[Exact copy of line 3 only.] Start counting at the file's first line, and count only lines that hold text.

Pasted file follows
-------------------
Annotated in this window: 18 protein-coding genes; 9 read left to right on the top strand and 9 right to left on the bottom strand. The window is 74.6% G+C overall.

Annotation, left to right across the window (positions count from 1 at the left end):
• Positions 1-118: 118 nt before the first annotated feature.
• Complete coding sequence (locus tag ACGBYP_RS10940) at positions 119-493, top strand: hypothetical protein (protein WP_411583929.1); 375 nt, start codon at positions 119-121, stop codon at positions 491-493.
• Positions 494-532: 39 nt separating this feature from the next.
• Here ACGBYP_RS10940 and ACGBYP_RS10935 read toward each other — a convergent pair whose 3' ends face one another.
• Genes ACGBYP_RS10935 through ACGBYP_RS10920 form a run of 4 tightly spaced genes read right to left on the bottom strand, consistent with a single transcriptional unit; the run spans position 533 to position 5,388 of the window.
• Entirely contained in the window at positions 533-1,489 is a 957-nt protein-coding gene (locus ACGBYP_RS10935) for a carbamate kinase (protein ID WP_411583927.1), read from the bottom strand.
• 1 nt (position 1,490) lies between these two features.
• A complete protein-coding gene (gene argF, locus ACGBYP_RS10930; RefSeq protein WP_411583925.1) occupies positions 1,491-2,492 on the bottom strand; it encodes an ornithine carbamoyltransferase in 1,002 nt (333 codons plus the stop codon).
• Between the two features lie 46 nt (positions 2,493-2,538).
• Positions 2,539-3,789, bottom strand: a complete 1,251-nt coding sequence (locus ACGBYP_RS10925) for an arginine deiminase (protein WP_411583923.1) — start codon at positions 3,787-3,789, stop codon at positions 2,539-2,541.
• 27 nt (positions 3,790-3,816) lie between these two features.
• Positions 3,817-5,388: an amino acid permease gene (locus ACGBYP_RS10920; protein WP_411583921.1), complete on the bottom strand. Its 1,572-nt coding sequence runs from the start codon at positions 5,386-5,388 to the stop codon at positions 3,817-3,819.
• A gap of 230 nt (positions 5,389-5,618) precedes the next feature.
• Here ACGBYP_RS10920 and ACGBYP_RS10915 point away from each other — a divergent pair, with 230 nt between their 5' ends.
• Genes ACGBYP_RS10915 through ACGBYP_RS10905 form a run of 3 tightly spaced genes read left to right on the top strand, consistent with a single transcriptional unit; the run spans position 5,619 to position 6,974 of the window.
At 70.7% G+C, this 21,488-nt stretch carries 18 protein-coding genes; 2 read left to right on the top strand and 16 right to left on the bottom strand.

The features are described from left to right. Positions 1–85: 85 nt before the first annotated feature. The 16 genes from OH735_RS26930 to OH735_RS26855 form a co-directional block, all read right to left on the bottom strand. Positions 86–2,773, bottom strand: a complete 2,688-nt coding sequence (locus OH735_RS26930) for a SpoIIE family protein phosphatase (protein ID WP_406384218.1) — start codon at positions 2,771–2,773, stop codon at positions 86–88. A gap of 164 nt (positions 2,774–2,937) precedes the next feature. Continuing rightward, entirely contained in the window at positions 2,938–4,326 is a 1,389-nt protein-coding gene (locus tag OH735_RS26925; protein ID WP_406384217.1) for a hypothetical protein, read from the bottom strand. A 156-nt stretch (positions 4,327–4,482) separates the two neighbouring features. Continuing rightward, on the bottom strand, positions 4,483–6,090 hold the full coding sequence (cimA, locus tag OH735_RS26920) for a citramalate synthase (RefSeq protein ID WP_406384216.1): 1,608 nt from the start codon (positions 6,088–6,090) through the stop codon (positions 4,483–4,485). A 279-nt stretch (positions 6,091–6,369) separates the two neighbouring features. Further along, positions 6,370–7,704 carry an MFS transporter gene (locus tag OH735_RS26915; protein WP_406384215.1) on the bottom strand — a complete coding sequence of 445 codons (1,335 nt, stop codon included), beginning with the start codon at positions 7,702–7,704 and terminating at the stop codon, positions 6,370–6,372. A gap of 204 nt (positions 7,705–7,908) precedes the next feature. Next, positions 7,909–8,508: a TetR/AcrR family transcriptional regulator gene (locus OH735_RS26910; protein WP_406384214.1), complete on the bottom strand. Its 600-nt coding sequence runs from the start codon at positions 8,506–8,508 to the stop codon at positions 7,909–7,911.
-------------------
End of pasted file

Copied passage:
• Positions 1-118: 118 nt before the first annotated feature.